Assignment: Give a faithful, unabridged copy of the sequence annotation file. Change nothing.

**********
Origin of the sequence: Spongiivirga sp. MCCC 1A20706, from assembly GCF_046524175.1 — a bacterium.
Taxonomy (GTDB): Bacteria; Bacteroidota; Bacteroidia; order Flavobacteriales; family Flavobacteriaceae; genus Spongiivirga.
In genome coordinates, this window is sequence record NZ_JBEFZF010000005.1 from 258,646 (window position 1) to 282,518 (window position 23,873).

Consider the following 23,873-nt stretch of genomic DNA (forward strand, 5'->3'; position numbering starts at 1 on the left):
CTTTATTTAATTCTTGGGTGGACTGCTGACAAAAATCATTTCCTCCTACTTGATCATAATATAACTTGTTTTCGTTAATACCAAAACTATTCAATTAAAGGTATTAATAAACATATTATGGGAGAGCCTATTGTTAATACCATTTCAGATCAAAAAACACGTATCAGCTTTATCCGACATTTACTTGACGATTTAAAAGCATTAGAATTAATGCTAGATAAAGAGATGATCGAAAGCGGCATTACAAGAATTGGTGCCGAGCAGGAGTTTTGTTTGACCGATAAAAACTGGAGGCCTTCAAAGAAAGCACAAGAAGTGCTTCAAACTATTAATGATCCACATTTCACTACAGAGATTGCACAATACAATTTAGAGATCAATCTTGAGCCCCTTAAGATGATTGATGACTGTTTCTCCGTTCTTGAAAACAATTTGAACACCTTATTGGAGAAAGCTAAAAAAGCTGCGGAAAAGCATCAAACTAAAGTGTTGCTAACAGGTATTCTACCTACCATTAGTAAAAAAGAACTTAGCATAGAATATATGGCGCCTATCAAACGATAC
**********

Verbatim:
Origin of the sequence: Spongiivirga sp. MCCC 1A20706, from assembly GCF_046524175.1 — a bacterium.
Taxonomy (GTDB): Bacteria; Bacteroidota; Bacteroidia; order Flavobacteriales; family Flavobacteriaceae; genus Spongiivirga.
In genome coordinates, this window is sequence record NZ_JBEFZF010000005.1 from 258,646 (window position 1) to 282,518 (window position 23,873).

Consider the following 23,873-nt stretch of genomic DNA (forward strand, 5'->3'; position numbering starts at 1 on the left):
CTTTATTTAATTCTTGGGTGGACTGCTGACAAAAATCATTTCCTCCTACTTGATCATAATATAACTTGTTTTCGTTAATACCAAAACTATTCAATTAAAGGTATTAATAAACATATTATGGGAGAGCCTATTGTTAATACCATTTCAGATCAAAAAACACGTATCAGCTTTATCCGACATTTACTTGACGATTTAAAAGCATTAGAATTAATGCTAGATAAAGAGATGATCGAAAGCGGCATTACAAGAATTGGTGCCGAGCAGGAGTTTTGTTTGACCGATAAAAACTGGAGGCCTTCAAAGAAAGCACAAGAAGTGCTTCAAACTATTAATGATCCACATTTCACTACAGAGATTGCACAATACAATTTAGAGATCAATCTTGAGCCCCTTAAGATGATTGATGACTGTTTCTCCGTTCTTGAAAACAATTTGAACACCTTATTGGAGAAAGCTAAAAAAGCTGCGGAAAAGCATCAAACTAAAGTGTTGCTAACAGGTATTCTACCTACCATTAGTAAAAAAGAACTTAGCATAGAATATATGGCGCCTATCAAACGATAC